"Australia - one of the largest islands in the world"!
Watch our Wonderful Birds Flitter and Flutter and Soar
The question most often asked - How many birds are there in Australia?
The answer is no one is quite sure, over 860 have been listed and bird watchers are increasingly finding more as they move into more and more remote areas of Australia. Australian birds are some of the most distinctive and sort after in the world today. There are the cockatoo, kookaburra, lyrebird, the flightless emu, and dozens of types of colourful parrots.
The history of Australian birds goes back some 50 million years when Australia was apart of Antarctica. This has been deduce this from fossils fond on the main land and from some birds that still carry primitive characteristics living in Australia today. Birds like the emu and cassowary have great ancestors and are related to the related ostrich and rheas.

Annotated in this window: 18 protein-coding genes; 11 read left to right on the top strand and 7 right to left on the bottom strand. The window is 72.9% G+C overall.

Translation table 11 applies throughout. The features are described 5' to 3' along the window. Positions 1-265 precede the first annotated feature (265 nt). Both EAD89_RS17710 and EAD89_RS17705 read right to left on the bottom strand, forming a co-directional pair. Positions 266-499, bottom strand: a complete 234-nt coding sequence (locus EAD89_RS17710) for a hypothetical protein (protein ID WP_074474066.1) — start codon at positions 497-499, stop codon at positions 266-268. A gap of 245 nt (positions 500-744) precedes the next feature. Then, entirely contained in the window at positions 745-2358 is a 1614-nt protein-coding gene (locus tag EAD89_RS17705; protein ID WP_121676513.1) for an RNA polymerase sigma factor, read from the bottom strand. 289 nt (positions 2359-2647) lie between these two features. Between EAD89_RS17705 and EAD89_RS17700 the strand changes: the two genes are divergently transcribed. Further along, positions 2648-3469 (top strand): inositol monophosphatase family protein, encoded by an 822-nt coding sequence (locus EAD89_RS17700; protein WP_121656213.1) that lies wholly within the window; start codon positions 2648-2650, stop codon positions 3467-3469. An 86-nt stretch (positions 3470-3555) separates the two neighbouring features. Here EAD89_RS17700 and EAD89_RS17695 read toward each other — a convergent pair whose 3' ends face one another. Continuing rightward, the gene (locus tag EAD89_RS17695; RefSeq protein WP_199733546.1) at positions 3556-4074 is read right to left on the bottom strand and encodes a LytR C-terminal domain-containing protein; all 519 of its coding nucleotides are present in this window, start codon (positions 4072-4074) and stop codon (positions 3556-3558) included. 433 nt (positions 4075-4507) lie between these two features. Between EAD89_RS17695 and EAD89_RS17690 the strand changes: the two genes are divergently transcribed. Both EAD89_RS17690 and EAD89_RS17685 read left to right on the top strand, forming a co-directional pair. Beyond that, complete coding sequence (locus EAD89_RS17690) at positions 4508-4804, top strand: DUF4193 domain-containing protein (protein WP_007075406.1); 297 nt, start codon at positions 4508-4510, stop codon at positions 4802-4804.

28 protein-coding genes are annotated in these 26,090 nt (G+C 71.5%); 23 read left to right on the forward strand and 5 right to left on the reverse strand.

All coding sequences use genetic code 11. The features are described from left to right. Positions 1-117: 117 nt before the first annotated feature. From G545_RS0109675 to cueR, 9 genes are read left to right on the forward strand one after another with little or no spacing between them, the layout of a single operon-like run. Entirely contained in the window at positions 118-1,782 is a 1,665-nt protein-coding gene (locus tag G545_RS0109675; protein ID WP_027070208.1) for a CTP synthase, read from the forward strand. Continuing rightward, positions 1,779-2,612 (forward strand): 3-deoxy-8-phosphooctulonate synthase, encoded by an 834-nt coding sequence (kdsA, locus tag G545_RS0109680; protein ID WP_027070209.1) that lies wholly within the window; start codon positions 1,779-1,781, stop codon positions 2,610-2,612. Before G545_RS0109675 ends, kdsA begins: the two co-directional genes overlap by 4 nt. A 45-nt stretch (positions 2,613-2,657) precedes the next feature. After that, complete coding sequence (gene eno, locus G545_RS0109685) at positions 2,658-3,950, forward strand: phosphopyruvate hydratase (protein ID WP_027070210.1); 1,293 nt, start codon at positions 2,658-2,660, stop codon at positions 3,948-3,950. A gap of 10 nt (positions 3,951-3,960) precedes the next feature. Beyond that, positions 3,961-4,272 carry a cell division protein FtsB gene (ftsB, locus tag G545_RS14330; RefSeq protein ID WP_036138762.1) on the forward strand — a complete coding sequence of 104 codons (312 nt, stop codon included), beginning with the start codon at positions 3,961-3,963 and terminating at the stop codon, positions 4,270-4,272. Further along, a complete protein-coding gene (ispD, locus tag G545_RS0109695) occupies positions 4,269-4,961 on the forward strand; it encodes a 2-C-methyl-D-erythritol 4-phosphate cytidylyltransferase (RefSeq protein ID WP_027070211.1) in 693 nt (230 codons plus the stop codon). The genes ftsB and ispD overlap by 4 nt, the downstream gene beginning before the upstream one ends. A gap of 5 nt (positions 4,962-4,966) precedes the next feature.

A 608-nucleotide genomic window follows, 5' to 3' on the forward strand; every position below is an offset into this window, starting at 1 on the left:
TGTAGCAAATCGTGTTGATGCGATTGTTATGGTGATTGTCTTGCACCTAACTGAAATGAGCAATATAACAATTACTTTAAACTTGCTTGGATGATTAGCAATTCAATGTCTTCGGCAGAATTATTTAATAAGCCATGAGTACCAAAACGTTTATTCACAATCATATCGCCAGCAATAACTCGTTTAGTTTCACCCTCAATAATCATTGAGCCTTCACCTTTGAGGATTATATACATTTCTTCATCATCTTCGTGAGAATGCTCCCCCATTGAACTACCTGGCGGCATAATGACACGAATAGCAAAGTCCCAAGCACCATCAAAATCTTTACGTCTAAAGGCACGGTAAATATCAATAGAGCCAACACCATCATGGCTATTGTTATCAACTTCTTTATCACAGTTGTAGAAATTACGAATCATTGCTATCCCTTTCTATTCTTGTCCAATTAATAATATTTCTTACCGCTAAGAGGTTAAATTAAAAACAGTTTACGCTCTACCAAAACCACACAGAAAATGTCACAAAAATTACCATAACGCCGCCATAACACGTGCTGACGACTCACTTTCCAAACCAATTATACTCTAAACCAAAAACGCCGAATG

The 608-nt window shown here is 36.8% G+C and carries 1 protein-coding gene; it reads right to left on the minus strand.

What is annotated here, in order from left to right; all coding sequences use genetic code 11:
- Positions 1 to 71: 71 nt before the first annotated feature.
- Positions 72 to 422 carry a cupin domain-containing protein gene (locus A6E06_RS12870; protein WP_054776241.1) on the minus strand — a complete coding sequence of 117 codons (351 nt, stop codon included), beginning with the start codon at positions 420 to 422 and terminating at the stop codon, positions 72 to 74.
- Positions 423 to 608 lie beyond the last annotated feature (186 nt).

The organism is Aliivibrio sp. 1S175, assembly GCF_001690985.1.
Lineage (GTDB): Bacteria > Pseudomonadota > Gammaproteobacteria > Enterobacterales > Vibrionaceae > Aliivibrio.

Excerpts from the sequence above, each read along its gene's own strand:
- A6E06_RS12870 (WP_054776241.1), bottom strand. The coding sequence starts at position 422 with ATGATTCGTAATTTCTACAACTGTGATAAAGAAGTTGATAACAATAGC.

Australian Birds of today are some of the most unique in the world and well sort after for caged and uncaged pets. Australia has birds that will fit in a closed fist like the weebill, which is only 8cm in size right up to the larger flightless birds like the emu and cassowaries.
The Australian Lyrebirds are interesting in the fact that they are only found in Australia and are the worlds best mimics - The male will raise it tail and will mimic calls of other birds and even mimic mobile phone rings and camera clicking to attract females and spook that this is where he is and this his territorial boundry.
A 10 day old Common Bronzewing Dove is almost too big for the nest
Kingfishers can be heard all over Australia the laughing kookaburra is the best known and is the largest of the kingfishers, with grey. Black and brown blue wiged in colour and has a very distinctive 'laughing' call. There are also a number of smaller more colourful kingfishers with brilliant blue or blue-green on there back. A loveable bird that is well like by all Australians.